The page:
In the 1930s Prague was a modern city, with a passion for innovation. New buildings were springing up, celebrating the technology of steel, chrome and glass, jazz and swing were playing on the radio, and despite the impact of the world economic crisis, the Czech love of the motor-car was growing fast. One of the gems in our pre-war archives is a report from 1st January 1936 on the city's first traffic light. The intrepid reporter is standing at a busy Prague crossroads, and we hear the traffic roaring around him.
In this week’s Czech History we look at the phenomenon of cross border agents, people employed by Western intelligence services to cross the frontier during the early days of the Czechoslovak communist regime to gather information, create networks and bring back chosen individuals. Some crossed the border many times, some were caught on the first attempt. For some the transient phenomenon helped launch them onto a new life, for others heroic, and not so heroic acts, ended with treachery, death and long terms of imprisonment.
The first Czechoslovak president Tomáš Garrigue Masaryk is remembered as the founding father of the country. It was he who from his exile in Britain and then America in the First World War negotiated the terms for an independent Czechoslovakia. When he died on 14th September 1937 at the grand old age of 87, the whole nation went into mourning. In sombre tones, Czechoslovak Radio broadcast the entire funeral. The five-hour event was the radio's first major outside broadcast, using a whole team of the star presenters of the time.
The Czech government wants to correct some of the injustices inherited from the communist regime. Twenty years after the fall of communism, coalition leaders agreed to a plan to slash the retirement benefits of former communist security service officers and high ranking Communist party officials. The funds should be used to increase the pensions of opponents of the former regime.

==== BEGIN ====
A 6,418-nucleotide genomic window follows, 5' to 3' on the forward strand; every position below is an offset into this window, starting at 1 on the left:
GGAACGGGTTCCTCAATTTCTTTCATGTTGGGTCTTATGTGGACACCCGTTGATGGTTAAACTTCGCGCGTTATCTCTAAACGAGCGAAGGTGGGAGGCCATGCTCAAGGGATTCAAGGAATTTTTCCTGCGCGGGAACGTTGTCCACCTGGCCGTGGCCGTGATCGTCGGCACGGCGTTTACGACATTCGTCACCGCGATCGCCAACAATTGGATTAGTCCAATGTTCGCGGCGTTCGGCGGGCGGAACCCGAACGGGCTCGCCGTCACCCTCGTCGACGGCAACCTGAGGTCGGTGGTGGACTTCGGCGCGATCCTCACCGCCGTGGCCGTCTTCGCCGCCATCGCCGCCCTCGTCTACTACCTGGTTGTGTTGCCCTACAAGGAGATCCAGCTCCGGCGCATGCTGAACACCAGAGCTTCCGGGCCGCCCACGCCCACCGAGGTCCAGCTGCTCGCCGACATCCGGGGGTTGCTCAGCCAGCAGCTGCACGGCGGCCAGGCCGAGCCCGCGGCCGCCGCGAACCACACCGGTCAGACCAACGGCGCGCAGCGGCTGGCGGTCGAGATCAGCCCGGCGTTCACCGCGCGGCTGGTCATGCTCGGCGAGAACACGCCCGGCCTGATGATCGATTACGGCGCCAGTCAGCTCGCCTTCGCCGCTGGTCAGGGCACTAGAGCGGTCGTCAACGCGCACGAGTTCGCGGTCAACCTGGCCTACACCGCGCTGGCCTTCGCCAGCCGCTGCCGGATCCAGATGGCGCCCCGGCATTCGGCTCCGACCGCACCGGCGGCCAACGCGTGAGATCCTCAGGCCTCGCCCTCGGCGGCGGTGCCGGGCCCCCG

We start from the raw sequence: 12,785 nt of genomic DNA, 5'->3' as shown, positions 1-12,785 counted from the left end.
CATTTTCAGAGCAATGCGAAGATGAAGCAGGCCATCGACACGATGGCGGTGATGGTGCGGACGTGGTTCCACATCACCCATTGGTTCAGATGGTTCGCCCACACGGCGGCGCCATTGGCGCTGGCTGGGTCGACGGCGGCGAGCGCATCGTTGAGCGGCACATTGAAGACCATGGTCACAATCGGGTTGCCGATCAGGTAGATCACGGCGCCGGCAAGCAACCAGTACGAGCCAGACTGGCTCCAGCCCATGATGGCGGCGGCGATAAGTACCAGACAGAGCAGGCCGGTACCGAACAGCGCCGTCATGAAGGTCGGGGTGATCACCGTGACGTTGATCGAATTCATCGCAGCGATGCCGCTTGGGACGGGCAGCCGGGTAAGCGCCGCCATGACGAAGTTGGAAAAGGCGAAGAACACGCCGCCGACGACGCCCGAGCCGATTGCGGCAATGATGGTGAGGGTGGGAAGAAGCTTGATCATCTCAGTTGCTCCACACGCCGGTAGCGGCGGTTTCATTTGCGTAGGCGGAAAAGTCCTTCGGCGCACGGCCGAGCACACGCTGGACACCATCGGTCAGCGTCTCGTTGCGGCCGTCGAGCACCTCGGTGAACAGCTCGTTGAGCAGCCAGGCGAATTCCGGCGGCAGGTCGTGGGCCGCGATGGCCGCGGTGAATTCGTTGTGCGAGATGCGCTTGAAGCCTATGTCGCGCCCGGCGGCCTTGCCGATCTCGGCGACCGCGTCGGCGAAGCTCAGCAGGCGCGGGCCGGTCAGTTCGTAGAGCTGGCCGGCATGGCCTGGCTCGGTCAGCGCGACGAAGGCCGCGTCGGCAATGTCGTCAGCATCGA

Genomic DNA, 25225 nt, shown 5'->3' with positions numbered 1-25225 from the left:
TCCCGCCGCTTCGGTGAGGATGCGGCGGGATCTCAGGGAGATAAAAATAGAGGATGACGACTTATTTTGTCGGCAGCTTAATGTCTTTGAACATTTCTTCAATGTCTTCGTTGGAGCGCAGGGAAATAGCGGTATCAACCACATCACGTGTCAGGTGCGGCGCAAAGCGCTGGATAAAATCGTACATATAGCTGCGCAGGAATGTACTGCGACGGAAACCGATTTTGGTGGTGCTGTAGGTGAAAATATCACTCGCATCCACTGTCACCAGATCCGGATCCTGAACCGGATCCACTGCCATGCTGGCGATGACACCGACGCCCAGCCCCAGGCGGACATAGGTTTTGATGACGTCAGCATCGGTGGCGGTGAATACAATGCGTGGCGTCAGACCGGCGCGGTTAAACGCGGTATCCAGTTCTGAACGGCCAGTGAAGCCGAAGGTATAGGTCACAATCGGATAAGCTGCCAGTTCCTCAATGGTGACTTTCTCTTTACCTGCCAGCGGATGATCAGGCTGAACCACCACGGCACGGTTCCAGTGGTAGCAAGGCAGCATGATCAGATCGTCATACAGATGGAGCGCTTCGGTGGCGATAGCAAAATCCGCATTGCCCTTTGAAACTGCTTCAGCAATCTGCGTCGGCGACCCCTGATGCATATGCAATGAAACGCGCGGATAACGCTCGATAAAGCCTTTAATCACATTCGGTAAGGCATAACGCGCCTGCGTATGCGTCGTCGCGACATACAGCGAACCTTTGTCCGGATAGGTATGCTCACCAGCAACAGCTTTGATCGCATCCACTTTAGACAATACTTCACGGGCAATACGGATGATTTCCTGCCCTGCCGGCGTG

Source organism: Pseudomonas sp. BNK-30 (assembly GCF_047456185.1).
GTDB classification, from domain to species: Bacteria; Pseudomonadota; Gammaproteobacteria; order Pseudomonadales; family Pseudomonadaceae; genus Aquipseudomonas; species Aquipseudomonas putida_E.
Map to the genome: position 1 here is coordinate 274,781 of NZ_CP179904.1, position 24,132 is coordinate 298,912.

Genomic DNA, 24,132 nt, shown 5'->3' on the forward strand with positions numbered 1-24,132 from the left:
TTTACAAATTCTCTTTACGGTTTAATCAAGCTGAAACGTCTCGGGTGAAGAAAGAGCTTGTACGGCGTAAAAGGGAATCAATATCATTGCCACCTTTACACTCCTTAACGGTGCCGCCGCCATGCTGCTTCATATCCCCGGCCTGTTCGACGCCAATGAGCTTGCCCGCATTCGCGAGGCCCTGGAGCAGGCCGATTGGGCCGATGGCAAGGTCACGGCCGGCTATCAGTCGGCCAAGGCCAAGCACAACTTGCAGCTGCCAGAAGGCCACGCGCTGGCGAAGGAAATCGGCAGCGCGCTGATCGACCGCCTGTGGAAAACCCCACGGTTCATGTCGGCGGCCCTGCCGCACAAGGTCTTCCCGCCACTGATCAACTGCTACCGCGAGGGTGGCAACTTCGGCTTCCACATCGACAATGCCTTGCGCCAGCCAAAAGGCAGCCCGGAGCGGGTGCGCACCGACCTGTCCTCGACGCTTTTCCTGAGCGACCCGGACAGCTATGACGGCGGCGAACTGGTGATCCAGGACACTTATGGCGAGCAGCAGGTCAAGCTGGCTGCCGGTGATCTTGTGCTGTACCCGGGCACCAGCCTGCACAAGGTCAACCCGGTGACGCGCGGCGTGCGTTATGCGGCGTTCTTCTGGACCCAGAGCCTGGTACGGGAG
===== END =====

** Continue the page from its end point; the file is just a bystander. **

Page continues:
The visual history archive of the Shoa Foundation of University of Southern California contains more than 50,000 testimonies of holocaust survivors. A year ago, Prague became one of three European locations where the complete database can be accessed. The database should soon be extended by testimonies from the genocides in Cambodia and Rwanda, that will also be made accessible from the Czech capital. In this edition of One on One, RP talked to the Czech filmmaker Martin Šmok, who works with the foundation and even shot filmed of the material.
Over the next six months we'll be looking at some of the most fascinating recordings to be found down in the Czech Radio basement. Czech - and previously Czechoslovak - Radio has been archiving its material since way back in the 1920s, and has built up one of the richest radio archives in the world, surviving war, invasion and even a German aerial torpedo in May 1945. We start the series with our very earliest recording, the first Czechoslovak President, Tomáš Garrigue Masaryk, talking 79 years ago, on 28th October 1928. President Masaryk was born
A short walk from the Vltava in Prague’s New Town is the church that witnessed some of the most dramatic moments during the Nazi occupation of the country. The crypt beneath the church was the last hiding place for seven Czechoslovak commandoes, including Jan Kubiš and Jozef Gabčík who assassinated the Reinhardt Heydrich in 1942. The site now houses an exhibition dedicated to their heroic actions. But the church also remains a place of worship for the small Czech Orthodox community.
Several events were held in the Czech Republic on Thursday to commemorate International Holocaust Remembrance Day, marking the 66th anniversary of the liberation of the Auschwitz concentration camp. Several Jewish veterans and resistance workers from the Second World War met at Prague’s Czech Centre on Thursday afternoon to pay tribute to the victims of the Shoa, and to remember their fellow fighters.